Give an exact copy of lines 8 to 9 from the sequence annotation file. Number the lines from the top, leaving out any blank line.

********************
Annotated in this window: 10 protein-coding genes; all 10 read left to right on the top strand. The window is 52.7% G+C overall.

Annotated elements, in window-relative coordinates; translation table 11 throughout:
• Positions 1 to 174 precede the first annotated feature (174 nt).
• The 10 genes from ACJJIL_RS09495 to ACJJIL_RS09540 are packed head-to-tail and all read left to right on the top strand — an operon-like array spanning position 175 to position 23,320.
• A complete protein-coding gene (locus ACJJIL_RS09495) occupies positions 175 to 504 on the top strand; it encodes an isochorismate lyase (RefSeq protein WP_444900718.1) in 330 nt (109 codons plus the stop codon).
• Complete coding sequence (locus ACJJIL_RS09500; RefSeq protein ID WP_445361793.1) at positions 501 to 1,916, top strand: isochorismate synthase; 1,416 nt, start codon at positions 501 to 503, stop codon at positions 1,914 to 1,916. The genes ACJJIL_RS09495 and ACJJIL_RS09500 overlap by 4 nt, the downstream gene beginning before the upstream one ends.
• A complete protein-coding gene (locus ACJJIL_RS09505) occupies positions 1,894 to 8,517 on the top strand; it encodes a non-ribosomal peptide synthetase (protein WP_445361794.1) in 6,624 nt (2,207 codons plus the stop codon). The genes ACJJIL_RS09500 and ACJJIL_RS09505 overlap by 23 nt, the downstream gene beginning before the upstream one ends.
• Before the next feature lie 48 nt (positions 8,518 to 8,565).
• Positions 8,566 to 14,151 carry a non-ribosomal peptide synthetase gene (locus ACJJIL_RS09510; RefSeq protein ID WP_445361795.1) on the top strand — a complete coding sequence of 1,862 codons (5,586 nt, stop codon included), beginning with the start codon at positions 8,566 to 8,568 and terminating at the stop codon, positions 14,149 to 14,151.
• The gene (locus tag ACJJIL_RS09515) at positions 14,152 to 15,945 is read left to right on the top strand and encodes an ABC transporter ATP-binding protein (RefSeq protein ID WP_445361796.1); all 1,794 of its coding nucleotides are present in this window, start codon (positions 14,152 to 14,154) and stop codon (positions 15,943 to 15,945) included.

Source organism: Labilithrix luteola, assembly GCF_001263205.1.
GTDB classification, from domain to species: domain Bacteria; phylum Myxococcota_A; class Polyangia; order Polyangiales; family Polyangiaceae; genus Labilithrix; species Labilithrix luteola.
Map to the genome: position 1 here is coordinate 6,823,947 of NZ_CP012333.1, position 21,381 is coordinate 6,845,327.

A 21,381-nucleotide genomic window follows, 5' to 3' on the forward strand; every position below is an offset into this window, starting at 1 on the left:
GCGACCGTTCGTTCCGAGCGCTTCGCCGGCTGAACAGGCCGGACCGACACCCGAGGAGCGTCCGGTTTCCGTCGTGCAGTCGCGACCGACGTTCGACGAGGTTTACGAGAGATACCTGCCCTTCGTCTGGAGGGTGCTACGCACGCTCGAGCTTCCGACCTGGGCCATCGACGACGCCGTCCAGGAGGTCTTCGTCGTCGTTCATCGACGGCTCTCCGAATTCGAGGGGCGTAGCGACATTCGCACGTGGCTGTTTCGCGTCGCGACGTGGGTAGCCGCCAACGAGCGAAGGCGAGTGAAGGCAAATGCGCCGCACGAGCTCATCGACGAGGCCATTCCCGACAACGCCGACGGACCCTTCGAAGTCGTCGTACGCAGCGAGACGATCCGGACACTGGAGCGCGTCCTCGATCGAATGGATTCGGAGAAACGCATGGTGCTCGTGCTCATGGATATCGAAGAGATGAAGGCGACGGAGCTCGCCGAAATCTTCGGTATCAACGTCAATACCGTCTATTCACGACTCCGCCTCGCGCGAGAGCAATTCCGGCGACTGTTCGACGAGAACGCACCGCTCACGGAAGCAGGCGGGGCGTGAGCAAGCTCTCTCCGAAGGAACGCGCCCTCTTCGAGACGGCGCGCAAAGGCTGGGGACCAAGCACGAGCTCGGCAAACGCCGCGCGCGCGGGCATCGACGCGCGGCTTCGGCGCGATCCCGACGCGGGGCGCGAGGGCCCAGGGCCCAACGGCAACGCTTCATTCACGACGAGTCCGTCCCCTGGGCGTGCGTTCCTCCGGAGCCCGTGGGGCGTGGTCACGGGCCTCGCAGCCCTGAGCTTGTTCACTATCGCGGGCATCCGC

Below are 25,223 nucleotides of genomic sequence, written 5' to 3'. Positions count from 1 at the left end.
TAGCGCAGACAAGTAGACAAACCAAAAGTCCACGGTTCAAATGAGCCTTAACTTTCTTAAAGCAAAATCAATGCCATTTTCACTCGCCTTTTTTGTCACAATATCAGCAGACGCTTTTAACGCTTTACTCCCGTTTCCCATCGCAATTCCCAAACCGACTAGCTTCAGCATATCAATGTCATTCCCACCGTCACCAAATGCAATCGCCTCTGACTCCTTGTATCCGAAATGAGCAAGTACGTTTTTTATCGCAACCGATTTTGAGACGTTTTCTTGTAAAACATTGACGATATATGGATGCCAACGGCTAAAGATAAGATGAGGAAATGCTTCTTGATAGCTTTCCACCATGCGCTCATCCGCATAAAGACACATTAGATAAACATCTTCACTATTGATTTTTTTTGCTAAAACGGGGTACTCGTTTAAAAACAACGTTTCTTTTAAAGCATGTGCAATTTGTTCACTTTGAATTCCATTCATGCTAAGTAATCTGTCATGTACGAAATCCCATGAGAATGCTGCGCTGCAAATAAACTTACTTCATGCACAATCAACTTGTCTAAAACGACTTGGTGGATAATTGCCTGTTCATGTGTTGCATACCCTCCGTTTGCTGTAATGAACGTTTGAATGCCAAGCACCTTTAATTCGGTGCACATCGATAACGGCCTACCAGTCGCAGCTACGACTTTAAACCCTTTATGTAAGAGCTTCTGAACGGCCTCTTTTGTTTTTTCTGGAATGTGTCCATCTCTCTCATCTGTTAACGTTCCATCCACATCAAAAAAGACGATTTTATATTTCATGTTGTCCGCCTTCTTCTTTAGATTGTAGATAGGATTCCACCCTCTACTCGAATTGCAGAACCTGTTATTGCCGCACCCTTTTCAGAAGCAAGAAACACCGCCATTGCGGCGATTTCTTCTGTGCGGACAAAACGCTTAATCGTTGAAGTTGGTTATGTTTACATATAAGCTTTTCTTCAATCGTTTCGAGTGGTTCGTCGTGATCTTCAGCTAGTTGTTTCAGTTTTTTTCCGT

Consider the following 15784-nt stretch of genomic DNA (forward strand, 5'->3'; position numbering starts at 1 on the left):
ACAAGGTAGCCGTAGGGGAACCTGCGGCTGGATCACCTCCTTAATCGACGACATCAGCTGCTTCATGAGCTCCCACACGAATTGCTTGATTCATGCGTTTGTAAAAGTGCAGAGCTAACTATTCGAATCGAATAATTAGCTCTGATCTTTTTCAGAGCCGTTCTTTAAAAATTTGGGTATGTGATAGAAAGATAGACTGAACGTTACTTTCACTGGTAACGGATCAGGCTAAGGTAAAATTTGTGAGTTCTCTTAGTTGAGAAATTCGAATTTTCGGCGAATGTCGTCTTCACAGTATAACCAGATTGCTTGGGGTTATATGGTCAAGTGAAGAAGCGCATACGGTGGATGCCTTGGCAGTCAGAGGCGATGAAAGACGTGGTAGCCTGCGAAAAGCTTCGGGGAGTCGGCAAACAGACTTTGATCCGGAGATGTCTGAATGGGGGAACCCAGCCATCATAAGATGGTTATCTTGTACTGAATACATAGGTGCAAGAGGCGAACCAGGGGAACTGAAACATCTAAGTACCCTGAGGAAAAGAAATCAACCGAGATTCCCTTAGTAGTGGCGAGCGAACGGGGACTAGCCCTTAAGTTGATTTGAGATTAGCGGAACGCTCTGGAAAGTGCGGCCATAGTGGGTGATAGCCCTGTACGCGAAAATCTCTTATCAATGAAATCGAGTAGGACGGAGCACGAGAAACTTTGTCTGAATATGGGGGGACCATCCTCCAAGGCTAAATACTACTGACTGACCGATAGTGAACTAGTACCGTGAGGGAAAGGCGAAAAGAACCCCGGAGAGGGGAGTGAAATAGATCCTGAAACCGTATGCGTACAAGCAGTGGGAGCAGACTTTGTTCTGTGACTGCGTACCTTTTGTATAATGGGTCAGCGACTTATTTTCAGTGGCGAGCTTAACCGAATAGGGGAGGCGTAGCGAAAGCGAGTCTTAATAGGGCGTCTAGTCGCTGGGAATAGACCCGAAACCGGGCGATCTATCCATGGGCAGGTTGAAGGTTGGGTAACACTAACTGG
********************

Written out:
• Before the next feature lie 48 nt (positions 8,518 to 8,565).
• Positions 8,566 to 14,151 carry a non-ribosomal peptide synthetase gene (locus ACJJIL_RS09510; RefSeq protein ID WP_445361795.1) on the top strand — a complete coding sequence of 1,862 codons (5,586 nt, stop codon included), beginning with the start codon at positions 8,566 to 8,568 and terminating at the stop codon, positions 14,149 to 14,151.